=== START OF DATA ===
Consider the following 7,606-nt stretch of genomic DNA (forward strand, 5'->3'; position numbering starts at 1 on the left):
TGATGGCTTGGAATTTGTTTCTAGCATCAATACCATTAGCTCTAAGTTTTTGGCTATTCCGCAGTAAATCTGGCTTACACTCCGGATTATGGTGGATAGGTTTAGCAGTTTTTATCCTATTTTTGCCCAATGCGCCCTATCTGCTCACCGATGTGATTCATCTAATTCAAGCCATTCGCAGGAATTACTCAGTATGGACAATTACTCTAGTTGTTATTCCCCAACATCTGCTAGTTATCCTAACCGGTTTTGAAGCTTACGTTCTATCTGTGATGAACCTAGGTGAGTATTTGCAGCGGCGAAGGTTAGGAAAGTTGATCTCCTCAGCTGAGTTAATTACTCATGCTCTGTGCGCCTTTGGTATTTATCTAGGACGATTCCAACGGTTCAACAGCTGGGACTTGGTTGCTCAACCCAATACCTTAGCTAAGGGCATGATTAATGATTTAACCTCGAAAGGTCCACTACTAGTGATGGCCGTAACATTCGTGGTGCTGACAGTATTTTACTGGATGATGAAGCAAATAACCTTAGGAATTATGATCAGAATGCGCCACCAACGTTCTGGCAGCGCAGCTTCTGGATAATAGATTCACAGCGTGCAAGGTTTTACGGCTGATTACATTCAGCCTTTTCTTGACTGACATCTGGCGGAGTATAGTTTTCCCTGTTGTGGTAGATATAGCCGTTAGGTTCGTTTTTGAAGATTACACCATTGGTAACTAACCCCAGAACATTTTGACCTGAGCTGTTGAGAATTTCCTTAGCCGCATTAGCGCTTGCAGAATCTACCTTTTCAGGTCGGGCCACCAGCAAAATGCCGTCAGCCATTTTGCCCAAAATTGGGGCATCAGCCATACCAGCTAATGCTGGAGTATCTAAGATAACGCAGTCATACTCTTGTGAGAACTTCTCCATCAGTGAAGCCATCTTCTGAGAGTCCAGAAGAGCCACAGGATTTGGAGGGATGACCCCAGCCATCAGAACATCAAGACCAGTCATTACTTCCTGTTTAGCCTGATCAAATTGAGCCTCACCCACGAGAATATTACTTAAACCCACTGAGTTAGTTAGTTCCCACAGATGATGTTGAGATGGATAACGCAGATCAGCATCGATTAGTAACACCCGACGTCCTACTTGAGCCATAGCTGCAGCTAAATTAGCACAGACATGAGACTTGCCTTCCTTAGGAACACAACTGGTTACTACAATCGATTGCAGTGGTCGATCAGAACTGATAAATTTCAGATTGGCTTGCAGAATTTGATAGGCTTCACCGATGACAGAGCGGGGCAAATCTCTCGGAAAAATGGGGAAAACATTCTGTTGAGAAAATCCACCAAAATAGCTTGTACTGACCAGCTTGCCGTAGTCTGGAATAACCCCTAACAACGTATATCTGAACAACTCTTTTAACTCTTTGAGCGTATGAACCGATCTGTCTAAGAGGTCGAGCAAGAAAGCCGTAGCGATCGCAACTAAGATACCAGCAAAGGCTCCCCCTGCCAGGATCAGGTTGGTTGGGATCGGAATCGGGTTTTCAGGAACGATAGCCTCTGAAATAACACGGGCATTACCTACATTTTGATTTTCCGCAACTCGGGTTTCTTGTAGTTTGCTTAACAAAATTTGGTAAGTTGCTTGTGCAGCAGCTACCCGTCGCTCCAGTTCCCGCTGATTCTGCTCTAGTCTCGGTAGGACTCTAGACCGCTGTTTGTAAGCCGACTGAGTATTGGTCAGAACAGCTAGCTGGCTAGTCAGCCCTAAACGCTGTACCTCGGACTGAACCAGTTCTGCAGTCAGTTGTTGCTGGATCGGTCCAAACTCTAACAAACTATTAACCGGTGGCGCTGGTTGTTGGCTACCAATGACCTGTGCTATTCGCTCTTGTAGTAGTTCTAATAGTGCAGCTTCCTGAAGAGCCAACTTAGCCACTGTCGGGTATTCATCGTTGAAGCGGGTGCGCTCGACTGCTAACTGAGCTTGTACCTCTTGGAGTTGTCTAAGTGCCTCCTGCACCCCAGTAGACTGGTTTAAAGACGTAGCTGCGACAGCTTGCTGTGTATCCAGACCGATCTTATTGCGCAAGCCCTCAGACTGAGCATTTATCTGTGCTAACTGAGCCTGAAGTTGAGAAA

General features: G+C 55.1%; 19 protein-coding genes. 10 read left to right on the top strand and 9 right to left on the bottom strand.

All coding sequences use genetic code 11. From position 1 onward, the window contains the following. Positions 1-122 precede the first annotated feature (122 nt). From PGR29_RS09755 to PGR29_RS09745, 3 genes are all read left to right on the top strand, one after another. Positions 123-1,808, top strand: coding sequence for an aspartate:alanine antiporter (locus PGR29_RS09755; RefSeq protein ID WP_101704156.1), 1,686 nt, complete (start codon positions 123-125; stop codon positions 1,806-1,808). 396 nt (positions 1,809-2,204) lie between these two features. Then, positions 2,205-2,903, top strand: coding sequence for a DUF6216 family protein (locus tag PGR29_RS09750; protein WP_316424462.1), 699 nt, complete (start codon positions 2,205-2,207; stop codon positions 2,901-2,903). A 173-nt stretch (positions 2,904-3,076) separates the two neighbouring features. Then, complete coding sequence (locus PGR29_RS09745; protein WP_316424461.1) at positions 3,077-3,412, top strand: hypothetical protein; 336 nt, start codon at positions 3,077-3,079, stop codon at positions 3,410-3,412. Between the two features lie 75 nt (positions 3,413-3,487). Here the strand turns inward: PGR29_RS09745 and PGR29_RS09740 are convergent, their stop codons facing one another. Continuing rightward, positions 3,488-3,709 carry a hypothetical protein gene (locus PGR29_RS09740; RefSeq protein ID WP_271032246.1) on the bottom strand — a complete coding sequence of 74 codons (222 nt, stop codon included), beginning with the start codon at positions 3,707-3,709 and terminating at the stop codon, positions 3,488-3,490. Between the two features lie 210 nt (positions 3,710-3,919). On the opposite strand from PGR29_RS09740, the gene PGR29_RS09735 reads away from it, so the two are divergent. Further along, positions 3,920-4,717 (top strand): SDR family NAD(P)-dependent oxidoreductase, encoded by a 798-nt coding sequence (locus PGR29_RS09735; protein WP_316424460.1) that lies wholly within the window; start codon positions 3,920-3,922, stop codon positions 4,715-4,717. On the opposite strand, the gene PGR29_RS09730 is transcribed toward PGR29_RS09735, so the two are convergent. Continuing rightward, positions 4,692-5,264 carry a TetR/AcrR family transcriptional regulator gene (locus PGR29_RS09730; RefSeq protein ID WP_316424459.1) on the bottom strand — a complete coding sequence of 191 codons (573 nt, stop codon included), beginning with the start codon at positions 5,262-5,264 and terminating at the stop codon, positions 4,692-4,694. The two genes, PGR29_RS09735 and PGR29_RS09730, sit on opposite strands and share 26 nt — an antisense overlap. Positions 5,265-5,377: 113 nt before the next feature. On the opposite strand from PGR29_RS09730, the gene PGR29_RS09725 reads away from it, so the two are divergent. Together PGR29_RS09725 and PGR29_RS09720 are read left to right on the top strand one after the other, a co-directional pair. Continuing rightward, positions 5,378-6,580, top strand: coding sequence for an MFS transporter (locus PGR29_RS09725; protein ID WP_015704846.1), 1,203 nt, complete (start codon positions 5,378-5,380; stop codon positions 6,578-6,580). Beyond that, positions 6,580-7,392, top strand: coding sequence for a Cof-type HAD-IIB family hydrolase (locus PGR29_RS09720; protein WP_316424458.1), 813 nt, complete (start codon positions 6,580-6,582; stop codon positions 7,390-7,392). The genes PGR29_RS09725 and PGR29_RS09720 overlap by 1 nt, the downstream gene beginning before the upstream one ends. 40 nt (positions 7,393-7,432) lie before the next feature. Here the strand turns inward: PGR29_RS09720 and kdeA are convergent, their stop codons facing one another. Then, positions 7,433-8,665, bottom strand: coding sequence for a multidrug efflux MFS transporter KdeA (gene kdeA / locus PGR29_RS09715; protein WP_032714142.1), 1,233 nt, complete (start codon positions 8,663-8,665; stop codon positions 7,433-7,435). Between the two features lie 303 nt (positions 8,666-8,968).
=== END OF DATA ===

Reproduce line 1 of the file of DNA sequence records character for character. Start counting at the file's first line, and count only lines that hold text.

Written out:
Consider the following 7,606-nt stretch of genomic DNA (forward strand, 5'->3'; position numbering starts at 1 on the left):